Kind of a long post, but if you take the time to read it we think it accurately clarifies how we interrupt the current objections and how we see this working. NOTE: any references to overhead are in regards to library size, not performance.

>would be to insert hooks at library
>_init() time, meaning that the mere linking of libpgtypes

Alvaro Herrera wrote:
"Maybe there's a way we can have libpqtypes adding calls into some
hypothetical libpq hooks.  So libpqtypes registers its hooks in _init()
or some such, and it gets picked up automatically by any app that links
to it."

>the "hook name" concept
Not needed anymore if we do per-conn hooks. I was doing library wide hooks, it felt natural to allow them to be removed (ability not needed per-conn). You can only remove hooks if you have a means of referencing what you want to remove. From that perspective, the names served a purpose - PQremoveObjectHooks("myhook");

>you've got it holding a process-wide lock
Okay, easy change to install per-conn. I was trying to avoid having to set these hooks on every connection.

There are some dirty details in regards to locking. Even if you remove the locking from libpq hooks, you still incur a lock at every hook point inside pqtypes. pqtypes has to map a conn and result (we'll call this a pqobj) to pqtypes typeData. Adding a void* to the hook funcs doesn't help because non-hook functions like getf, paramcreate, etc. only have a ptr to a pqobj: PQgetf(res, ..), PQparamCreate(conn, ..). Since the private storage of a pqobj is not directly accessible, you have to either A) map pqobj addresses to typeData in a pqtypes global array that must be locked or B) add two libpq API calls PQtypeData(conn), PQresultTypeData(res).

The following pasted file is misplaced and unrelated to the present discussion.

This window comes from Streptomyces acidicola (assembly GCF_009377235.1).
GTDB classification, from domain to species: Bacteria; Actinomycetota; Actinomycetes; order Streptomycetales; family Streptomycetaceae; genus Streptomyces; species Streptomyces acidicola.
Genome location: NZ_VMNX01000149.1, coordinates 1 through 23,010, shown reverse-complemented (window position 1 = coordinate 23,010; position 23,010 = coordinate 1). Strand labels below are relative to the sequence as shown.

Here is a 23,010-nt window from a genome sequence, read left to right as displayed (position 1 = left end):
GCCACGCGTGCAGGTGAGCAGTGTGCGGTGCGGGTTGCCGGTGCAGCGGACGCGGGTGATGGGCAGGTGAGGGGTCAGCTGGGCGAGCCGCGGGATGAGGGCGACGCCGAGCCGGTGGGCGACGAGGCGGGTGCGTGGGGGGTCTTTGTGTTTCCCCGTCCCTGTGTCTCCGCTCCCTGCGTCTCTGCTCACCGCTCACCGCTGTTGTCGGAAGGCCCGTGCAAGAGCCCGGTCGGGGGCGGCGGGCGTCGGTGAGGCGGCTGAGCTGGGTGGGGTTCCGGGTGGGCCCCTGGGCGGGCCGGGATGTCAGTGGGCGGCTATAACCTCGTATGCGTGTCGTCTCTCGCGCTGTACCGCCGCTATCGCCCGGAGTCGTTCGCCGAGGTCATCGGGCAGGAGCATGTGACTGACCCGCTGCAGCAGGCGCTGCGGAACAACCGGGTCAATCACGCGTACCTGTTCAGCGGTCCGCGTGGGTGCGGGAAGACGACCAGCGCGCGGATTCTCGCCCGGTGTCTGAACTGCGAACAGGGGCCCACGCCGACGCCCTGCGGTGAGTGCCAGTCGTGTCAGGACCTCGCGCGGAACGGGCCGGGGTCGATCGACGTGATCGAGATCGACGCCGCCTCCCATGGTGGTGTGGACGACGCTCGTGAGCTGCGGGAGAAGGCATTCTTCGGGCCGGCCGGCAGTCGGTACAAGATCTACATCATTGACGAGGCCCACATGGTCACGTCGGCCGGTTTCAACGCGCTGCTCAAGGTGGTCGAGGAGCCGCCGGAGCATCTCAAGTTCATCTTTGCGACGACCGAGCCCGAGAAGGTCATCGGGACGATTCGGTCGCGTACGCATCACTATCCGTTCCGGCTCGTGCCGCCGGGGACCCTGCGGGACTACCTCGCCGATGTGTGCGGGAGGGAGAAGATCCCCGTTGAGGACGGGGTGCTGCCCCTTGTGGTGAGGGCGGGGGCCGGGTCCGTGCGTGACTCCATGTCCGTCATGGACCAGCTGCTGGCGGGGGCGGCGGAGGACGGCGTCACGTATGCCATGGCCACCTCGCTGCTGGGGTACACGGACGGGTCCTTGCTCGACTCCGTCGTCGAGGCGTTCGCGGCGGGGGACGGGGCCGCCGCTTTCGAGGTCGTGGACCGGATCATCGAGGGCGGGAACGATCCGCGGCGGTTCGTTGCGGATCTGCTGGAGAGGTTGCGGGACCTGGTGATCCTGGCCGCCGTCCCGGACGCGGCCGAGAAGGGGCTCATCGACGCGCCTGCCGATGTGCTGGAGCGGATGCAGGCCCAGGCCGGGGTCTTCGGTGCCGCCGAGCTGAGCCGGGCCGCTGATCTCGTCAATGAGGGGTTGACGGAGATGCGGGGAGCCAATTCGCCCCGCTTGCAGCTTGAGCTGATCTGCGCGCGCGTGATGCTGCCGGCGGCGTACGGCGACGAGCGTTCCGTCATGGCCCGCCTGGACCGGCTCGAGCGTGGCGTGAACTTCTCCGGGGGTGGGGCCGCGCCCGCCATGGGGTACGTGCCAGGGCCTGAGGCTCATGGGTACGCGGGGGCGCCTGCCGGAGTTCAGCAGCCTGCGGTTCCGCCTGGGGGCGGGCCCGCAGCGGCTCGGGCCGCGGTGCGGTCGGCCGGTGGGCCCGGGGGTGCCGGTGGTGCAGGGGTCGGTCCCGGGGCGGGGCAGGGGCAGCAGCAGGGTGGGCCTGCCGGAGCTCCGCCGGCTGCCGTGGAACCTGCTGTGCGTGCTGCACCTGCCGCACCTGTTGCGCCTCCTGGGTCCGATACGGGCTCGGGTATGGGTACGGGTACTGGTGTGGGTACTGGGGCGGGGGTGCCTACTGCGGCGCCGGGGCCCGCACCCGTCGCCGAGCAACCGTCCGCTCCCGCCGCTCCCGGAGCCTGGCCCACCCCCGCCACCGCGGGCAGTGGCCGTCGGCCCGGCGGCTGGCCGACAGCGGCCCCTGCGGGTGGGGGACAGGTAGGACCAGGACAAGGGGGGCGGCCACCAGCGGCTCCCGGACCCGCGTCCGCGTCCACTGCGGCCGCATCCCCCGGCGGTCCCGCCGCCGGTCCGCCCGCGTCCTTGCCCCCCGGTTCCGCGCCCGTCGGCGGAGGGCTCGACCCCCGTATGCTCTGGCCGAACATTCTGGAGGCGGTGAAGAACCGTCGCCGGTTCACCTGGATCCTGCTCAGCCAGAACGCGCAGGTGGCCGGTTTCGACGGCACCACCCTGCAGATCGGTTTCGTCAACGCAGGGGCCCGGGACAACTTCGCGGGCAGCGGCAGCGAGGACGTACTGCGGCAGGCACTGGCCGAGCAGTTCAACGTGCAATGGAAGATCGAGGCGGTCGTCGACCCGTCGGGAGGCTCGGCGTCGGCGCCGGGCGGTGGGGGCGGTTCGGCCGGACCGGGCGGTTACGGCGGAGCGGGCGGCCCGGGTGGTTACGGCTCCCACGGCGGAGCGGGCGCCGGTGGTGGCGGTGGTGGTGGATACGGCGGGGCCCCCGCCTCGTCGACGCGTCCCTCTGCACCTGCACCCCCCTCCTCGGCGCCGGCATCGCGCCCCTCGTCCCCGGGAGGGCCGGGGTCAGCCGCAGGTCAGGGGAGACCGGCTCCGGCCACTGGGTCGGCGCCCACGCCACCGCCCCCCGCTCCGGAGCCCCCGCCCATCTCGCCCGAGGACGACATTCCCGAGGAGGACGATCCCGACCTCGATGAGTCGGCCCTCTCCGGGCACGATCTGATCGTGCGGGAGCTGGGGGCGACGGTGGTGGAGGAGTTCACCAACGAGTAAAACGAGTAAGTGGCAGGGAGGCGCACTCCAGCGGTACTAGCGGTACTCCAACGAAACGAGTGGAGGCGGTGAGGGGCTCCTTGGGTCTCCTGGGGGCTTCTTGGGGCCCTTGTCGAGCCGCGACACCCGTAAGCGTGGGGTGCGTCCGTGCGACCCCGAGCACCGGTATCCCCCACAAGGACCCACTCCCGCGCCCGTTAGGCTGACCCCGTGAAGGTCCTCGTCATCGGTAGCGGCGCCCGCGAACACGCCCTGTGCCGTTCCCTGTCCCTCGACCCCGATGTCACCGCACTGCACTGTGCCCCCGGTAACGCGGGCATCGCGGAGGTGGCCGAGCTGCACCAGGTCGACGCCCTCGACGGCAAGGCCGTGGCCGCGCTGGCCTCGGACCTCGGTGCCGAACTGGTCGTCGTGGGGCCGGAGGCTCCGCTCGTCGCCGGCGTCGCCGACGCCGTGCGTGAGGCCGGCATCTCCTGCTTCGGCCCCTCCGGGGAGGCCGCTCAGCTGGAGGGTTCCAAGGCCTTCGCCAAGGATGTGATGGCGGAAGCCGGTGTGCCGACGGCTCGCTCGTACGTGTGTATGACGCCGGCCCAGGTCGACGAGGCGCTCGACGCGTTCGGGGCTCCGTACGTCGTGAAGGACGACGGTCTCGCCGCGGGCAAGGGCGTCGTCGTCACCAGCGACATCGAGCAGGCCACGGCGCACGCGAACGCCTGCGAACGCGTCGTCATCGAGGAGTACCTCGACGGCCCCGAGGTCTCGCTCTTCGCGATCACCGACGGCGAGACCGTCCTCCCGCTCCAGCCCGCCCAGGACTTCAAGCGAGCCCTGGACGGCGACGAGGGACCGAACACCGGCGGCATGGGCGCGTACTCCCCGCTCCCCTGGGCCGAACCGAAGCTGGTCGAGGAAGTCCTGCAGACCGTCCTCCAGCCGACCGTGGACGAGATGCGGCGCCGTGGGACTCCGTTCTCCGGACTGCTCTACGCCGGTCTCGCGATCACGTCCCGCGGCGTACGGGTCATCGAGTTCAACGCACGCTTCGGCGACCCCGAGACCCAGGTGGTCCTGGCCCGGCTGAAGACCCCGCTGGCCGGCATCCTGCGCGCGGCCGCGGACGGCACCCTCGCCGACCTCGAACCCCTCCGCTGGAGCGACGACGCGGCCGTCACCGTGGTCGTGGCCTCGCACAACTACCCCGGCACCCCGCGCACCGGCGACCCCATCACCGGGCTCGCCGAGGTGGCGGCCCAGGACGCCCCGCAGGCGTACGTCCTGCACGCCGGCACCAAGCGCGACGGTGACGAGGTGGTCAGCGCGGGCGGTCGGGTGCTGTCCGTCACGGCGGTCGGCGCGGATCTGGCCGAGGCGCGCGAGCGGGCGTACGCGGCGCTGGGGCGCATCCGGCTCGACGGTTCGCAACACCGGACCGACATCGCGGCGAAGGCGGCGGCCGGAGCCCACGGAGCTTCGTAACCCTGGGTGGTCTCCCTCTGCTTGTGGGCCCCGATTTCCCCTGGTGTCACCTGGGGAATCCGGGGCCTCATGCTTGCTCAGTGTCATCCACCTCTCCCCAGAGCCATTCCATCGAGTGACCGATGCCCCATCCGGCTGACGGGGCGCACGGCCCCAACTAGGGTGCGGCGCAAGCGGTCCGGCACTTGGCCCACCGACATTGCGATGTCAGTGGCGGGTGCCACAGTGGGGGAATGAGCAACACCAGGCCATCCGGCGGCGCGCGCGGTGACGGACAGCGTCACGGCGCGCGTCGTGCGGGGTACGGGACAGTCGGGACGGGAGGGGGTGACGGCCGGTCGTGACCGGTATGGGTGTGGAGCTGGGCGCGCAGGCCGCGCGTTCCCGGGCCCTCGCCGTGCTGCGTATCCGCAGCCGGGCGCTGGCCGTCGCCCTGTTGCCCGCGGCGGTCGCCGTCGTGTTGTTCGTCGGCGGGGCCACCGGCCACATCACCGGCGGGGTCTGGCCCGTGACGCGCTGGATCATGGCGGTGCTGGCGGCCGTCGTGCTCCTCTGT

> libpgtypes calls "PQinitTypes(PGconn *conn)"
As this stands, it wouldn't work. You need some hook funcptr arguments. Without them, there is no way to communicate with pqtypes.

Tom Lane wrote:
"hooks that could be used by either libpgtypes or something that would like to do something roughly similar"

I don't think PQinitTypes, private type data per conn/result or the need for PQtypeData(conn), PQresultTypeData(res) (to avoid locking in pqtypes) keeps things in line with this requirement (generic hook api). Has this requirement changed? BTW, Tom was not the only one to suggest generic design. That's why I came up with object hooks - notifications of libpq object states. Best name/concept I can come up with. PQinitTypes(conn) is really PQaddObjectHook(conn, hook) -- addition of the conn argument -- to keep it generic.

In the end, the problem is that the wrong tool "hooks" is being used for pqtypes. Hooks normally allow a completely unrelated library to receive events. I think we are forcing a hook design on to something that is completely "related" (libpqtypes is an extension of libpq, getvalue and getf are siblings). There is no need for hooks. If we wanted to add PQsetBillingMethod(PQconn*,PQbillingMethod*), then you could make a case for hooks (obviously the billing api doesn't fit). But that is not the case for PQgetf, PQputf, PQparamExec, PQparamSend, ....